leg irons

  n.
   -pl. a pair of ringlike fetters, connected by a short chain or straight member, designed to be locked about the ankle

Locksmith dictionary . 2014.

Look at other dictionaries:

  • leg irons — n [plural] metal chains that are put around a prisoner s legs …   Dictionary of contemporary English

  • leg irons — leg ,irons noun plural two metal rings or chains that are fitted around a prisoner s legs to prevent them from running away …   Usage of the words and phrases in modern English

  • leg irons — UK US noun [plural] two metal rings or chains that are fitted around a prisoner’s legs to prevent them from running away Thesaurus: relating to prison lifehyponym …   Useful english dictionary

  • leg irons — noun A fetter or shackle attached at the ankle …   Wiktionary

  • leg irons — noun (plural) metal circles or chains that are put around a prisoner s legs …   Longman dictionary of contemporary English

  • leg irons — UK / US noun [plural] two metal rings or chains that are fitted around a prisoner s legs to prevent them from running away …   English dictionary

  • leg-iron — ˈ ̷ ̷ˌ ̷ ̷ ̷ ̷ noun : a shackle for the leg no … handcuffs, shackles, or leg irons could hold him Walter Gibson * * * legˈ iron noun A fetter for the leg • • • Main Entry: ↑leg …   Useful english dictionary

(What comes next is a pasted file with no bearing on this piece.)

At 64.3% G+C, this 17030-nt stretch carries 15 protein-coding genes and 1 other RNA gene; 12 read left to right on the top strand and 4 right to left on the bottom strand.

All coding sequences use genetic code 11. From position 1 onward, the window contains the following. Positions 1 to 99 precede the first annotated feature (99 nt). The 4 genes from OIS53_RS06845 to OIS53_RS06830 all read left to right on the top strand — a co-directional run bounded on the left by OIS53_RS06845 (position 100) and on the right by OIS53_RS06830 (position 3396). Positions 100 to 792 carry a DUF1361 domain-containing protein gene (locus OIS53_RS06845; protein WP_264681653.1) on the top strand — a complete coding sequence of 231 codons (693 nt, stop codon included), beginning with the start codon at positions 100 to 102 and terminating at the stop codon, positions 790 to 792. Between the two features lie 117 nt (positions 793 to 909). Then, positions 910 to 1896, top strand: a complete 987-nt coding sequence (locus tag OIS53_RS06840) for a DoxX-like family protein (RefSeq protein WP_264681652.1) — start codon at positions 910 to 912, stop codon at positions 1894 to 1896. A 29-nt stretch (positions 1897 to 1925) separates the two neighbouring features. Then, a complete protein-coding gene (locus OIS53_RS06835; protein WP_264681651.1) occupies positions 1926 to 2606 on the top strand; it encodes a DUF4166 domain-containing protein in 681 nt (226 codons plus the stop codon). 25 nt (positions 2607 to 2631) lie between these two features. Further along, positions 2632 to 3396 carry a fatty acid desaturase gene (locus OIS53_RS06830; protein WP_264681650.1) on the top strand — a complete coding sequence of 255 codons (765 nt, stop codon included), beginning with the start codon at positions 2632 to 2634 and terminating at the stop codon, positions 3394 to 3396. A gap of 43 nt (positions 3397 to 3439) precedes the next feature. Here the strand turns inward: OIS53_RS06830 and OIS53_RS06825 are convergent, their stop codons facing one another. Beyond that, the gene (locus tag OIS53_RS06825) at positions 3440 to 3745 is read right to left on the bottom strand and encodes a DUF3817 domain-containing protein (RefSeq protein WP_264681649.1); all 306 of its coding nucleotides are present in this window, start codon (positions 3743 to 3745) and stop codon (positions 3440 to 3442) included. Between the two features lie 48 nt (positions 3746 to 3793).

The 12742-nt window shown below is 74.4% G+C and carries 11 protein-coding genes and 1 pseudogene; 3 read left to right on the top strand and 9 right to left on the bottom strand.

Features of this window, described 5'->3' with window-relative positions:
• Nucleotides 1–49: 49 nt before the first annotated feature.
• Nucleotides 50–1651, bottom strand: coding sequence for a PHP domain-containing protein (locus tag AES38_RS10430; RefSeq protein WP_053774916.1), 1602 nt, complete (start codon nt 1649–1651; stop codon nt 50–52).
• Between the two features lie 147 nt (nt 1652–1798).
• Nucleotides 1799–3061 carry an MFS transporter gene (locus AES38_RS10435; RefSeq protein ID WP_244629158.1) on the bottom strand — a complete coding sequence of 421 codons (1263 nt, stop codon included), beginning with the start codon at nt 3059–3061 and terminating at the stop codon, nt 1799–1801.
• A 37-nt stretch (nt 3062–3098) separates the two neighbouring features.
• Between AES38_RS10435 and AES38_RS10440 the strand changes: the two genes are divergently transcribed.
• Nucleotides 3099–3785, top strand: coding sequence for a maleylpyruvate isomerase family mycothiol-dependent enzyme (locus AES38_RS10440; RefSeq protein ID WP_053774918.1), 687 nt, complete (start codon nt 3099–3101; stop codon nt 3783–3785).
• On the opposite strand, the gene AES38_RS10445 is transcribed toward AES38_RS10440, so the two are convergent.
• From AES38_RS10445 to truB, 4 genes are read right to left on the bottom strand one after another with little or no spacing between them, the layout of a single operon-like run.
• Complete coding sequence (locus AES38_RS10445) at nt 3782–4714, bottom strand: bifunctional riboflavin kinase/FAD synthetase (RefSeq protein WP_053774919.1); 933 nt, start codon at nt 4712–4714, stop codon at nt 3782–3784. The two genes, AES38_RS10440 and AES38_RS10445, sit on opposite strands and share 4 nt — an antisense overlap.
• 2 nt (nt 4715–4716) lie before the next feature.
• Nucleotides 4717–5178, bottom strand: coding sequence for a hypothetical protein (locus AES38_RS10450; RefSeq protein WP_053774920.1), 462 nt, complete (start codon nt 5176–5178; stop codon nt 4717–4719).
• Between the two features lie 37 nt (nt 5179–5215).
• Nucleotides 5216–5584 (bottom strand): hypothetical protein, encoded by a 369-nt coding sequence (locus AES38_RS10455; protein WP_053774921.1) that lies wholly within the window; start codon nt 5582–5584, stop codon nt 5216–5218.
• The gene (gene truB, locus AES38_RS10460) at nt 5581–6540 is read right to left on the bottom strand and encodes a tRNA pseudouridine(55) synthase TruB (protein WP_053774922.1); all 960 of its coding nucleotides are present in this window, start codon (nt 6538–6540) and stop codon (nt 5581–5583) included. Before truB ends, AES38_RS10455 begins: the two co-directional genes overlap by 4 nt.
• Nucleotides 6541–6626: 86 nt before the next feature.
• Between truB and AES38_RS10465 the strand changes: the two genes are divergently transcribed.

• Jack Sheppard — (4 March 1702 – 16 November 1724) was a notorious English robber, burglar and thief of early 18th century London. Born into a poor family, he was apprenticed as a carpenter but took to theft and burglary in 1723, with little more than a year of… …   Wikipedia

  • Fetters — Fetters, shackles, footcuffs or leg irons are a kind of physical restraint used on the feet or ankles to allow walking but prevent running and kicking. The term fetter shares a root with the word foot .In humans, typically only prisoners or… …   Wikipedia

  • Marshalsea — The prison occupied two locations, the first c. 1329–1811, and the second 1811–1842. The image above is of the first Marshalsea in the 18th century …   Wikipedia

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